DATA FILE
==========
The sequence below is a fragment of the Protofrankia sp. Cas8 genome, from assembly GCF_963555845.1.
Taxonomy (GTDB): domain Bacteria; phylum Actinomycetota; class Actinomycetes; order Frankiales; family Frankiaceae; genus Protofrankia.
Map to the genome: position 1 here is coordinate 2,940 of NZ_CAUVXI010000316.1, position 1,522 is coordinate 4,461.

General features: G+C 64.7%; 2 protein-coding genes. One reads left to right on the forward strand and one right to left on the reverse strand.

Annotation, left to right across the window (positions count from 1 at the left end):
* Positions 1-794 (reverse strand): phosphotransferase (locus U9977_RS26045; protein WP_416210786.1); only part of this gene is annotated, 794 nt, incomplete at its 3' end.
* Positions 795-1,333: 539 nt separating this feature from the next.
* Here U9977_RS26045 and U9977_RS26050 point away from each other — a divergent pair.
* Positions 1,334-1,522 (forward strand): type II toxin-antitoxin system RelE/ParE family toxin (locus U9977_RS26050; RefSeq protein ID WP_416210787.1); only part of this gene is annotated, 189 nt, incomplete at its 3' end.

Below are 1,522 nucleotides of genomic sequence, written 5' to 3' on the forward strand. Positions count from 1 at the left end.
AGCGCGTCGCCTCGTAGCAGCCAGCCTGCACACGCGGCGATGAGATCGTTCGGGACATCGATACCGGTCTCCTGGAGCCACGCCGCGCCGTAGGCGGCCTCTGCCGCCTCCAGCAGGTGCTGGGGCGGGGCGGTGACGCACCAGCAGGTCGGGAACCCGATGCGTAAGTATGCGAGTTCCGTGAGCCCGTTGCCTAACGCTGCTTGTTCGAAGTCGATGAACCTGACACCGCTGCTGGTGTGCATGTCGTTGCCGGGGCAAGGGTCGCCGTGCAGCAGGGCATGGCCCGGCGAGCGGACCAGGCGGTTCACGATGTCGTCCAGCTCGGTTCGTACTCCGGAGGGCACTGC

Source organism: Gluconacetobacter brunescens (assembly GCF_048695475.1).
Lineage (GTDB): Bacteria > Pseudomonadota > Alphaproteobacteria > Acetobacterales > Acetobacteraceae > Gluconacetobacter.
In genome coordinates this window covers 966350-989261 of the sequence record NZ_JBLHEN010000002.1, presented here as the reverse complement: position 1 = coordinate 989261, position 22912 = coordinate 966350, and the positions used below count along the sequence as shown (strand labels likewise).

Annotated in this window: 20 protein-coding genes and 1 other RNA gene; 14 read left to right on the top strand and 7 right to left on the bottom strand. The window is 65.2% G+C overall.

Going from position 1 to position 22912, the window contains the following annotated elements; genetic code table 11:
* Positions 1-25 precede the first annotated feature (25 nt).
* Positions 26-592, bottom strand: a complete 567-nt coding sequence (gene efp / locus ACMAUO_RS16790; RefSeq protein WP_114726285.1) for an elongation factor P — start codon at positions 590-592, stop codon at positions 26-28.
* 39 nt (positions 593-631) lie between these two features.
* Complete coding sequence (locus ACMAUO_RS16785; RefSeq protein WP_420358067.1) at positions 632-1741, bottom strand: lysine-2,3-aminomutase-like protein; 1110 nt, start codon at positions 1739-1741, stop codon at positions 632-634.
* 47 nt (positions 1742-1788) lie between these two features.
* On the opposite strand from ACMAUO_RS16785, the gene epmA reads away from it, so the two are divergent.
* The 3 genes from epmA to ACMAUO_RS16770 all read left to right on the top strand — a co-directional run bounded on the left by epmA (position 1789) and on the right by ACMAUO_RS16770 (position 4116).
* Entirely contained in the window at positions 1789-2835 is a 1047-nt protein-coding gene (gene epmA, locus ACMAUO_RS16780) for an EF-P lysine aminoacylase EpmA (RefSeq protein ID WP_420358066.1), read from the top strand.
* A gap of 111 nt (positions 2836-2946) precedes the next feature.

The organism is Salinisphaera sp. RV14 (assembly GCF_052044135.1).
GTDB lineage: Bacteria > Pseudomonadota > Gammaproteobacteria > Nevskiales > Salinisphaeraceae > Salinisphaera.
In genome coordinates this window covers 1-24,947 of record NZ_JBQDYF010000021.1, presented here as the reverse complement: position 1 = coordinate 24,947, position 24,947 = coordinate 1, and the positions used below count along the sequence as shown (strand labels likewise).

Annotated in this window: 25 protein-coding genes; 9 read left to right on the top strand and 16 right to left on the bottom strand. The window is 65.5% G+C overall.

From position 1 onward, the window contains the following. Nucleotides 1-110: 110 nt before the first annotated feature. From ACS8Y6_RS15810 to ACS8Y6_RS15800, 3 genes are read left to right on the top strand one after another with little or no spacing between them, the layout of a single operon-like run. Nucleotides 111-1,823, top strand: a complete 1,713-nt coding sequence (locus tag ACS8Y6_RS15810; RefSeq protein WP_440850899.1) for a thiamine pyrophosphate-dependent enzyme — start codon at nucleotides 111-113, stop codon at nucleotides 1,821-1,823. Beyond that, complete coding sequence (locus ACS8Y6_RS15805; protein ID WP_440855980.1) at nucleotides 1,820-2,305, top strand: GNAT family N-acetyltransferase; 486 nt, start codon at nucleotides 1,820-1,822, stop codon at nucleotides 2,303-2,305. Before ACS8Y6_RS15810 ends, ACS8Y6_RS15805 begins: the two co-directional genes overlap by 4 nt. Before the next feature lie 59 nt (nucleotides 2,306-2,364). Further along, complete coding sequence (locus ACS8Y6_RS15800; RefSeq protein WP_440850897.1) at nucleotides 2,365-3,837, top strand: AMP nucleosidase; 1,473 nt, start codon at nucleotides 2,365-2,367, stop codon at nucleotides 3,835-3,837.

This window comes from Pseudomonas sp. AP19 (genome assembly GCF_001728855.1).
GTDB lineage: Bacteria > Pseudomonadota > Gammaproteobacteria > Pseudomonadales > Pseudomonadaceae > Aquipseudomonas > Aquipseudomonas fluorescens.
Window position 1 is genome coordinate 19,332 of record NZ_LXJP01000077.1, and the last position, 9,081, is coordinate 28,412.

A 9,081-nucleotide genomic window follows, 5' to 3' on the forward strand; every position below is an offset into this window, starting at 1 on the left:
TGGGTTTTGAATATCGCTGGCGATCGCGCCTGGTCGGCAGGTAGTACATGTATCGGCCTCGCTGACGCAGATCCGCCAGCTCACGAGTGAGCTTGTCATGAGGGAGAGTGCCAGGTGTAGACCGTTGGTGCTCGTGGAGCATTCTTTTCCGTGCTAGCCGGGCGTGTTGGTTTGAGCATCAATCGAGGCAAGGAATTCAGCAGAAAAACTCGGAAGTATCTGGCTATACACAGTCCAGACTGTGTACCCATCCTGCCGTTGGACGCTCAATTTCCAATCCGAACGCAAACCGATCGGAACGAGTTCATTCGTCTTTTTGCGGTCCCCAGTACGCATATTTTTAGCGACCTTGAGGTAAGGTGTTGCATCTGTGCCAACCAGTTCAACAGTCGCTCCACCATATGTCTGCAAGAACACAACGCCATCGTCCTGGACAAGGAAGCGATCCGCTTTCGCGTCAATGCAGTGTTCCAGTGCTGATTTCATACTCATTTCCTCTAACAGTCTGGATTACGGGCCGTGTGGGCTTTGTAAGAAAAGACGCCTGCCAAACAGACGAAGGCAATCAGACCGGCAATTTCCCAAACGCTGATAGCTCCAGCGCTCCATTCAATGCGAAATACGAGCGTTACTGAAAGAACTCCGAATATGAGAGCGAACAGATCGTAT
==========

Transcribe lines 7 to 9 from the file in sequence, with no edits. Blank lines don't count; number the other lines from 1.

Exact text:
* Positions 795-1,333: 539 nt separating this feature from the next.
* Here U9977_RS26045 and U9977_RS26050 point away from each other — a divergent pair.
* Positions 1,334-1,522 (forward strand): type II toxin-antitoxin system RelE/ParE family toxin (locus U9977_RS26050; RefSeq protein ID WP_416210787.1); only part of this gene is annotated, 189 nt, incomplete at its 3' end.